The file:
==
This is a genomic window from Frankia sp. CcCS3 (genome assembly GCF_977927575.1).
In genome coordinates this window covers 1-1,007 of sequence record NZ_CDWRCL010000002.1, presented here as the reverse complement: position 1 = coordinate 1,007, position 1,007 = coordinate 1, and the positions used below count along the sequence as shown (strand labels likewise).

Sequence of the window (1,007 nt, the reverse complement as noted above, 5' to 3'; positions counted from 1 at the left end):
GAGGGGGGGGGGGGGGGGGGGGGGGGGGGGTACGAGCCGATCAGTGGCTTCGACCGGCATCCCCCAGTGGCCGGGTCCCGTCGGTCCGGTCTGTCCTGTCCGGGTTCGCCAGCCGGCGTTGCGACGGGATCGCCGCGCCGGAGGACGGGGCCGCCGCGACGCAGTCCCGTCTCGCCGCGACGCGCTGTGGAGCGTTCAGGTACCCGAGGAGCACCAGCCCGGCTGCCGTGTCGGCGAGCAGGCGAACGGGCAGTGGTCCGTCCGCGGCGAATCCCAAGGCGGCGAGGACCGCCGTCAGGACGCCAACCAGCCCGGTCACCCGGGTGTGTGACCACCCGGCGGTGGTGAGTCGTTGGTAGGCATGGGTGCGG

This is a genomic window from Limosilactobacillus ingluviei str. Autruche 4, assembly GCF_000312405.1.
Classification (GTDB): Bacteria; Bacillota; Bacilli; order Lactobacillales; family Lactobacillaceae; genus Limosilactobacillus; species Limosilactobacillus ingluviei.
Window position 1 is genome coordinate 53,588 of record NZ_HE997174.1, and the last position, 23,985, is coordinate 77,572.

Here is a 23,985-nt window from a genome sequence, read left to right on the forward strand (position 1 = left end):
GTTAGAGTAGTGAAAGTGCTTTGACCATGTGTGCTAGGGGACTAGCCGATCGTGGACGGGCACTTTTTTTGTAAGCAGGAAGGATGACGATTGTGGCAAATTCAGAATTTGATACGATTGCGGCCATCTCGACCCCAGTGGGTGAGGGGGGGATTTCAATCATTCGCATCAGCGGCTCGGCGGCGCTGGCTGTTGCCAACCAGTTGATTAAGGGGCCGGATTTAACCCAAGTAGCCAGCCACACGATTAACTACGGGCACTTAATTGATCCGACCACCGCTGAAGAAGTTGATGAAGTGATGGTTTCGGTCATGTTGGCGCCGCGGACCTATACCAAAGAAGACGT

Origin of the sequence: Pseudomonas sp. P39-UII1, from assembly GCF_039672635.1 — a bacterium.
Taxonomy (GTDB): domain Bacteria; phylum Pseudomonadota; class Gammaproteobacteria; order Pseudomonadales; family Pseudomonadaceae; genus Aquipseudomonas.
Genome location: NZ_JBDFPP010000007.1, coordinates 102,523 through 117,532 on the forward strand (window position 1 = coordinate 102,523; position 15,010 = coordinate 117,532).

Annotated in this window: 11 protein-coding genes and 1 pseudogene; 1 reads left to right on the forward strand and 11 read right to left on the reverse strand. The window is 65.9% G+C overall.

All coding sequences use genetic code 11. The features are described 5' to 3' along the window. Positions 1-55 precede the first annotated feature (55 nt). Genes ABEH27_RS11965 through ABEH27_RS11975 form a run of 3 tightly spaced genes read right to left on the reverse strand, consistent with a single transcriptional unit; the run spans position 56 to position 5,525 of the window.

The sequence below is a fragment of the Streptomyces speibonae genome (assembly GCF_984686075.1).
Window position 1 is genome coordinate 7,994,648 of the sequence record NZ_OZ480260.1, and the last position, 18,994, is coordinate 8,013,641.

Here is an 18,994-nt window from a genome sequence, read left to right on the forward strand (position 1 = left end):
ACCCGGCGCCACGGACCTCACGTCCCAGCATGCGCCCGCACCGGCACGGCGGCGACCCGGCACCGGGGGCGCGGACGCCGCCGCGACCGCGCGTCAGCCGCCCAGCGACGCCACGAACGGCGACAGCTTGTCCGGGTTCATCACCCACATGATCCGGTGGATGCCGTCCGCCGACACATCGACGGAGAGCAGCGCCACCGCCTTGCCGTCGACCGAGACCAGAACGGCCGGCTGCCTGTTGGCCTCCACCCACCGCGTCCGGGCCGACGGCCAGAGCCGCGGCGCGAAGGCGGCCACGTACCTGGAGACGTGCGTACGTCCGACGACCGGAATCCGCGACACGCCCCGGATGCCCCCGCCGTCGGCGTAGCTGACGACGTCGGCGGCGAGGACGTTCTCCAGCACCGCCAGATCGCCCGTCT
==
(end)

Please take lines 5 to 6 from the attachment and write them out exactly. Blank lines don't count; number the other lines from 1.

This is a genomic window from Limosilactobacillus ingluviei str. Autruche 4, assembly GCF_000312405.1.
Classification (GTDB): Bacteria; Bacillota; Bacilli; order Lactobacillales; family Lactobacillaceae; genus Limosilactobacillus; species Limosilactobacillus ingluviei.